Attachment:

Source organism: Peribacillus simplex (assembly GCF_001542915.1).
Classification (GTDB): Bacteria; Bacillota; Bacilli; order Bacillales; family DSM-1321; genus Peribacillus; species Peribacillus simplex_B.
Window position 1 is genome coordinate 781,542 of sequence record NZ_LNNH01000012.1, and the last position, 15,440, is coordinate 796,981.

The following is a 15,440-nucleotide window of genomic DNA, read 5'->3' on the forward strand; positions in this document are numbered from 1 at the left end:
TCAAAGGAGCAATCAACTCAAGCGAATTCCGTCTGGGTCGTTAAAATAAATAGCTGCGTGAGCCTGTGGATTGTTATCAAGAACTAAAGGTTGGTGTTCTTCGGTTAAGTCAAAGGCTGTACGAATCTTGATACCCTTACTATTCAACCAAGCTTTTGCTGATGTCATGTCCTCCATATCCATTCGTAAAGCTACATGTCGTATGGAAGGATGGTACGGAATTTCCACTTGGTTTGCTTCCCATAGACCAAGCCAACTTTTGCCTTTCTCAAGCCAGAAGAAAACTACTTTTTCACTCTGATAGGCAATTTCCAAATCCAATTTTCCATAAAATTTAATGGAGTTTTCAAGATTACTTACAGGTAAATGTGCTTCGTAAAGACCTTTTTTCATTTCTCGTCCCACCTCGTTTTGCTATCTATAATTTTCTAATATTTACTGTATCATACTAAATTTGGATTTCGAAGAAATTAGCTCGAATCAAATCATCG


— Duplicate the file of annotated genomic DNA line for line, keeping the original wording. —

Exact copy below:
Source organism: Peribacillus simplex (assembly GCF_001542915.1).
Classification (GTDB): Bacteria; Bacillota; Bacilli; order Bacillales; family DSM-1321; genus Peribacillus; species Peribacillus simplex_B.
Window position 1 is genome coordinate 781,542 of sequence record NZ_LNNH01000012.1, and the last position, 15,440, is coordinate 796,981.

The following is a 15,440-nucleotide window of genomic DNA, read 5'->3' on the forward strand; positions in this document are numbered from 1 at the left end:
TCAAAGGAGCAATCAACTCAAGCGAATTCCGTCTGGGTCGTTAAAATAAATAGCTGCGTGAGCCTGTGGATTGTTATCAAGAACTAAAGGTTGGTGTTCTTCGGTTAAGTCAAAGGCTGTACGAATCTTGATACCCTTACTATTCAACCAAGCTTTTGCTGATGTCATGTCCTCCATATCCATTCGTAAAGCTACATGTCGTATGGAAGGATGGTACGGAATTTCCACTTGGTTTGCTTCCCATAGACCAAGCCAACTTTTGCCTTTCTCAAGCCAGAAGAAAACTACTTTTTCACTCTGATAGGCAATTTCCAAATCCAATTTTCCATAAAATTTAATGGAGTTTTCAAGATTACTTACAGGTAAATGTGCTTCGTAAAGACCTTTTTTCATTTCTCGTCCCACCTCGTTTTGCTATCTATAATTTTCTAATATTTACTGTATCATACTAAATTTGGATTTCGAAGAAATTAGCTCGAATCAAATCATCG